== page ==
Dealing with an unresponsive or otherwise difficult loan servicer can be frustrating. The good news is that you’re not necessarily stuck with the servicer you’ve been assigned to. You can change student loan servicers through consolidation or refinancing — though both of these options come with some trade-offs.

Reasons to change your student loan servicer

A common reason borrowers want to switch loan servicers is poor customer service. This may include having trouble reaching a representative or receiving incorrect or confusing information.

But student loan expert Mark Kantrowitz, author of “How to Appeal for More College Financial Aid,” says that borrowers usually won’t solve their problems by changing providers.

“The loan servicers have similar performance, and borrower complaints may have more to do with the design of the loan program and the limits on the servicer’s authority, as opposed to the servicer being mean or incompetent,” he says.

Still, if you’ve repeatedly had bad experiences with your servicer and are considering consolidating or refinancing your loans anyway, switching servicers may not be a bad idea.

How to change your student loan servicer

There are only a few different ways to change your student loan servicer.

Direct Loan Consolidation

Borrowers who are unhappy with their federal loan servicer but want to maintain their federal student loan status can consolidate their federal loans into a Direct Consolidation Loan. When you consolidate through the official federal program, you’ll have the option of choosing a loan servicer.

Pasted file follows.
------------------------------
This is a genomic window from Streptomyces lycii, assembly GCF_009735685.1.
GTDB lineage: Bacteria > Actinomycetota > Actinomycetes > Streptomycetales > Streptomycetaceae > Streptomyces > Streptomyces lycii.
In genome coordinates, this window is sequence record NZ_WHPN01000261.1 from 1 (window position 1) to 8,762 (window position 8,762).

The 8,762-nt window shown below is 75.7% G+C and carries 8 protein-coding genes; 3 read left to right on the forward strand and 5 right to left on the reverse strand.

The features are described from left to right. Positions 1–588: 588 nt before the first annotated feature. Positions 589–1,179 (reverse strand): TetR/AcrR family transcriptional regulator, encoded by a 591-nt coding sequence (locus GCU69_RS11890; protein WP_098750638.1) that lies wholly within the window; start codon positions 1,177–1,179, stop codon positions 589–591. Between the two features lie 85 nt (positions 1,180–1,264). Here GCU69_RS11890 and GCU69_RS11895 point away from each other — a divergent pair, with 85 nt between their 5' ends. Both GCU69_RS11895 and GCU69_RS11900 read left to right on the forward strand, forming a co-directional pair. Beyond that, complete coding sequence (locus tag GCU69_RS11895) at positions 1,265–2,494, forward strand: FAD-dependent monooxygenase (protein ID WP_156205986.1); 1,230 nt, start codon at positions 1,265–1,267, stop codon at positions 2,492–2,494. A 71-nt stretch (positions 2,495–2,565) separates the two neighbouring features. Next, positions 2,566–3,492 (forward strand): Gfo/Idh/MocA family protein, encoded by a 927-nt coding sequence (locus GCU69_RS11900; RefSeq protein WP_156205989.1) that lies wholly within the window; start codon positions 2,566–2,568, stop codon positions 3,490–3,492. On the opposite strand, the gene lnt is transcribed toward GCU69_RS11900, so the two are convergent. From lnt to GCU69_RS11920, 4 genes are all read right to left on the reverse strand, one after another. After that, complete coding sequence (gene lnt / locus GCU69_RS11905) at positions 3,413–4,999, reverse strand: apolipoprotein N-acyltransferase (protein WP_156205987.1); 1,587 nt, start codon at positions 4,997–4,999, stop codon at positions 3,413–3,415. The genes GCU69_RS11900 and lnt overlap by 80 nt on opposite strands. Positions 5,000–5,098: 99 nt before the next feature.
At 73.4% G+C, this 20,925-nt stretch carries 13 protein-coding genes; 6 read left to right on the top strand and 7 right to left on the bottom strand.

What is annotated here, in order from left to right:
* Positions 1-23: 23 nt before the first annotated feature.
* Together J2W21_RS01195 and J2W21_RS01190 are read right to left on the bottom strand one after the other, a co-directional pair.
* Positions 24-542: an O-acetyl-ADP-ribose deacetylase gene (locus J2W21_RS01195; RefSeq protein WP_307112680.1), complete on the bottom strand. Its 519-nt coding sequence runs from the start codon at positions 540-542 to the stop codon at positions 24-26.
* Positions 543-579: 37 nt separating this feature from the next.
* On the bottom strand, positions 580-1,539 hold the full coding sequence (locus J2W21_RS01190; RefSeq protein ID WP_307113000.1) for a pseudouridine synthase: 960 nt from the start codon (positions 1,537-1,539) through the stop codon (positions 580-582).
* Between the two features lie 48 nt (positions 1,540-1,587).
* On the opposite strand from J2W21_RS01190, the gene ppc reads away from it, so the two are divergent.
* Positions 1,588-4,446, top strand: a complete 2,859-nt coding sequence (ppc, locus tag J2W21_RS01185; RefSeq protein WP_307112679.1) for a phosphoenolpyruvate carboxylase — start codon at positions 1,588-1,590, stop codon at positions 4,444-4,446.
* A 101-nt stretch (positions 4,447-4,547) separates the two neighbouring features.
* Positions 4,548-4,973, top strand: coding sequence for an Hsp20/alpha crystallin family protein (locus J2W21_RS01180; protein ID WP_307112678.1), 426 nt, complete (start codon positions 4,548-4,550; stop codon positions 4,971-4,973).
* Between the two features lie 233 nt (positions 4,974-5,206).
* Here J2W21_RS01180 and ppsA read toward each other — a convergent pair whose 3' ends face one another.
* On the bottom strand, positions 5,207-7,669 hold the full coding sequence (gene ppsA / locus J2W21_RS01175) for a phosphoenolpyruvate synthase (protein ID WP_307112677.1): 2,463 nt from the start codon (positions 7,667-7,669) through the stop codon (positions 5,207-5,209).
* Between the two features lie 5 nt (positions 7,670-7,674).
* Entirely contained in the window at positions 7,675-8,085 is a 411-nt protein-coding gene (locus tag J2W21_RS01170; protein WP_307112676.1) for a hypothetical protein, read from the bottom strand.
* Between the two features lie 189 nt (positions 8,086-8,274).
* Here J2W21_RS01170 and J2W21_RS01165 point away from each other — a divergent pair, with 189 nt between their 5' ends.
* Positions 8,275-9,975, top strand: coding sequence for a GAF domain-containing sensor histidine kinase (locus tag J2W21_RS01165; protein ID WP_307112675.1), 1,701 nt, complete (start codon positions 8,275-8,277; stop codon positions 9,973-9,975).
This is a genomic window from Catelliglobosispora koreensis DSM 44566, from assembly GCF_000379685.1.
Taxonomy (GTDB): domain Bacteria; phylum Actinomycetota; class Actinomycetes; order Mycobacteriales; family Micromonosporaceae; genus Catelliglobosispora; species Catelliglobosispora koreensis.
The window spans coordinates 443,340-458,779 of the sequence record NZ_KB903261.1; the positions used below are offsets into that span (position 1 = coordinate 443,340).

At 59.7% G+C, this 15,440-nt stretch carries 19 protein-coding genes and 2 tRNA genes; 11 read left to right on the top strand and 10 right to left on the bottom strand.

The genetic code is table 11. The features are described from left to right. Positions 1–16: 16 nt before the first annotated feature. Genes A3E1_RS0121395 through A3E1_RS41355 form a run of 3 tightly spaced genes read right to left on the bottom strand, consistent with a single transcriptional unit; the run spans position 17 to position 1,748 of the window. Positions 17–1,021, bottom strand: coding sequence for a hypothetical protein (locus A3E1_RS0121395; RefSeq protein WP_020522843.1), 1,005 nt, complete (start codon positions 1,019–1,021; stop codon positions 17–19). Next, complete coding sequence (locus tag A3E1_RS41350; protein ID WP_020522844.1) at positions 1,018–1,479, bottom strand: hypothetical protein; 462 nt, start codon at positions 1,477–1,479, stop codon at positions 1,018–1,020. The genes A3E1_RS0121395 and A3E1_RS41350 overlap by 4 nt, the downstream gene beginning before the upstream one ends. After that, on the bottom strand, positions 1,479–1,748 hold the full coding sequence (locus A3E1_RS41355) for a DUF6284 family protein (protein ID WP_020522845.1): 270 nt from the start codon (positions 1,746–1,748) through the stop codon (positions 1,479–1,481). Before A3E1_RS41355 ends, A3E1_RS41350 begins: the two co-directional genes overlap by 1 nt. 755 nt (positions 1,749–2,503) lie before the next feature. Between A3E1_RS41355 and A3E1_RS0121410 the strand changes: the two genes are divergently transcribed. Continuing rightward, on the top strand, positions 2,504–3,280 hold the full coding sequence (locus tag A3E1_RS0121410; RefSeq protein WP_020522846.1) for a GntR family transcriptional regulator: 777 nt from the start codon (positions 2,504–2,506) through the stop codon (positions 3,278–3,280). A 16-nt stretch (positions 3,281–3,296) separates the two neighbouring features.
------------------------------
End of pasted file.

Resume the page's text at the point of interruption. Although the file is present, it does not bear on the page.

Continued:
Your current options are:

  • Aidvantage
  • Edfinancial
  • Nelnet
  • OSLA Servicing

The downside of consolidating is that you may lose credit for any payments made toward an income-driven repayment plan. If you’ve already made payments toward that program, it’s likely better to keep your current loan servicer and not consolidate. It’s also worth noting that your interest rate will be the weighted average of all loans you’re consolidating, so you may pay more in interest on your loans if you end up on a longer repayment plan.


The other way to change your loan servicer is by refinancing your student loans. When you refinance federal student loans, those loans become private. You’ll lose all federal benefits, including loan forgiveness programs, income-driven repayment plans and extended deferment and forbearance.

You can also refinance private loans with a different private lender. Refinancing gives you more options than consolidation because you can choose from any lender you want and pick a different term. Most borrowers refinance to get a lower interest rate, which can save them hundreds or even thousands of dollars in interest over the life of the loan.

Can your student loans be sold to another lender?

If you have federal student loans, Federal Student Aid (FSA) may transfer your loans to a new servicer. You will likely receive an email or letter before or after this happens. Private student loans can also be sold to new servicers, but you’ll be notified of this change.